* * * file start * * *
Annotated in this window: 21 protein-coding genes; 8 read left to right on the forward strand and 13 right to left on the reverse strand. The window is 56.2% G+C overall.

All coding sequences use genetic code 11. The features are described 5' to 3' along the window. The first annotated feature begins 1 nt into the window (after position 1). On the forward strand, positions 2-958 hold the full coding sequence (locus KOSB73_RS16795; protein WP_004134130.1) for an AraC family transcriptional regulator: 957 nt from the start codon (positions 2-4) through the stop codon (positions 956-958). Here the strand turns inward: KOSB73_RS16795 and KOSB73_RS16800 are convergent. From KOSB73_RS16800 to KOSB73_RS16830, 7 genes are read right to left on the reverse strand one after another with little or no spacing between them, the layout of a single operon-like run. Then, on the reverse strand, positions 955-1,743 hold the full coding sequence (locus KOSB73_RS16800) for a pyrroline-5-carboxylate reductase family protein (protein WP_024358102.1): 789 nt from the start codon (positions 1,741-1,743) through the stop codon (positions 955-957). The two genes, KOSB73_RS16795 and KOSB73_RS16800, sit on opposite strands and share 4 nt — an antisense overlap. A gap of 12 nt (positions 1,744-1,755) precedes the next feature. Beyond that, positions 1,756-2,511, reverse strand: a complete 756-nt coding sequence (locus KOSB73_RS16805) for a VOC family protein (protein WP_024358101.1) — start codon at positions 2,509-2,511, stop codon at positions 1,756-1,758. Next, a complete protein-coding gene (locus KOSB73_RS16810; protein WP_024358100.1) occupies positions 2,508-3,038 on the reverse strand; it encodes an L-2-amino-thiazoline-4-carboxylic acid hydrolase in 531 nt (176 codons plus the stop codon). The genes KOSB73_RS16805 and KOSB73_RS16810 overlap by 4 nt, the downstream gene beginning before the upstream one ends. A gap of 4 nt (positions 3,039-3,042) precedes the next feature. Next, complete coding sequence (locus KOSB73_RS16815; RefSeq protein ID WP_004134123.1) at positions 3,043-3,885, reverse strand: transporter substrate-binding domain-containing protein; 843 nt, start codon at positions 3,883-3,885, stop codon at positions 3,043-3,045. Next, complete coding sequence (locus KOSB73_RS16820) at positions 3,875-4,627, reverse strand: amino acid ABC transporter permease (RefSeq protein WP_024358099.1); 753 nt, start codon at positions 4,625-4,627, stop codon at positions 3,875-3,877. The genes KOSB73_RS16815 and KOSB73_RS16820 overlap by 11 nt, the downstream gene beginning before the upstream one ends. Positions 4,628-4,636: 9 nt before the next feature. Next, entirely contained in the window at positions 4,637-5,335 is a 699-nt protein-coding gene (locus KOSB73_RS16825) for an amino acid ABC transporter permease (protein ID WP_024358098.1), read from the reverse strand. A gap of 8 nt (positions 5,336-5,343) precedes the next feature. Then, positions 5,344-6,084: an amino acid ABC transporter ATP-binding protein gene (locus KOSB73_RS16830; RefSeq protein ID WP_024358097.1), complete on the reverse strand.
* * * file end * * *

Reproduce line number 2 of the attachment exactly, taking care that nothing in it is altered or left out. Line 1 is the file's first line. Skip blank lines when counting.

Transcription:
All coding sequences use genetic code 11. The features are described 5' to 3' along the window. The first annotated feature begins 1 nt into the window (after position 1). On the forward strand, positions 2-958 hold the full coding sequence (locus KOSB73_RS16795; protein WP_004134130.1) for an AraC family transcriptional regulator: 957 nt from the start codon (positions 2-4) through the stop codon (positions 956-958). Here the strand turns inward: KOSB73_RS16795 and KOSB73_RS16800 are convergent. From KOSB73_RS16800 to KOSB73_RS16830, 7 genes are read right to left on the reverse strand one after another with little or no spacing between them, the layout of a single operon-like run. Then, on the reverse strand, positions 955-1,743 hold the full coding sequence (locus KOSB73_RS16800) for a pyrroline-5-carboxylate reductase family protein (protein WP_024358102.1): 789 nt from the start codon (positions 1,741-1,743) through the stop codon (positions 955-957). The two genes, KOSB73_RS16795 and KOSB73_RS16800, sit on opposite strands and share 4 nt — an antisense overlap. A gap of 12 nt (positions 1,744-1,755) precedes the next feature. Beyond that, positions 1,756-2,511, reverse strand: a complete 756-nt coding sequence (locus KOSB73_RS16805) for a VOC family protein (protein WP_024358101.1) — start codon at positions 2,509-2,511, stop codon at positions 1,756-1,758. Next, a complete protein-coding gene (locus KOSB73_RS16810; protein WP_024358100.1) occupies positions 2,508-3,038 on the reverse strand; it encodes an L-2-amino-thiazoline-4-carboxylic acid hydrolase in 531 nt (176 codons plus the stop codon). The genes KOSB73_RS16805 and KOSB73_RS16810 overlap by 4 nt, the downstream gene beginning before the upstream one ends. A gap of 4 nt (positions 3,039-3,042) precedes the next feature. Next, complete coding sequence (locus KOSB73_RS16815; RefSeq protein ID WP_004134123.1) at positions 3,043-3,885, reverse strand: transporter substrate-binding domain-containing protein; 843 nt, start codon at positions 3,883-3,885, stop codon at positions 3,043-3,045. Next, complete coding sequence (locus KOSB73_RS16820) at positions 3,875-4,627, reverse strand: amino acid ABC transporter permease (RefSeq protein WP_024358099.1); 753 nt, start codon at positions 4,625-4,627, stop codon at positions 3,875-3,877. The genes KOSB73_RS16815 and KOSB73_RS16820 overlap by 11 nt, the downstream gene beginning before the upstream one ends. Positions 4,628-4,636: 9 nt before the next feature. Next, entirely contained in the window at positions 4,637-5,335 is a 699-nt protein-coding gene (locus KOSB73_RS16825) for an amino acid ABC transporter permease (protein ID WP_024358098.1), read from the reverse strand. A gap of 8 nt (positions 5,336-5,343) precedes the next feature. Then, positions 5,344-6,084: an amino acid ABC transporter ATP-binding protein gene (locus KOSB73_RS16830; RefSeq protein ID WP_024358097.1), complete on the reverse strand.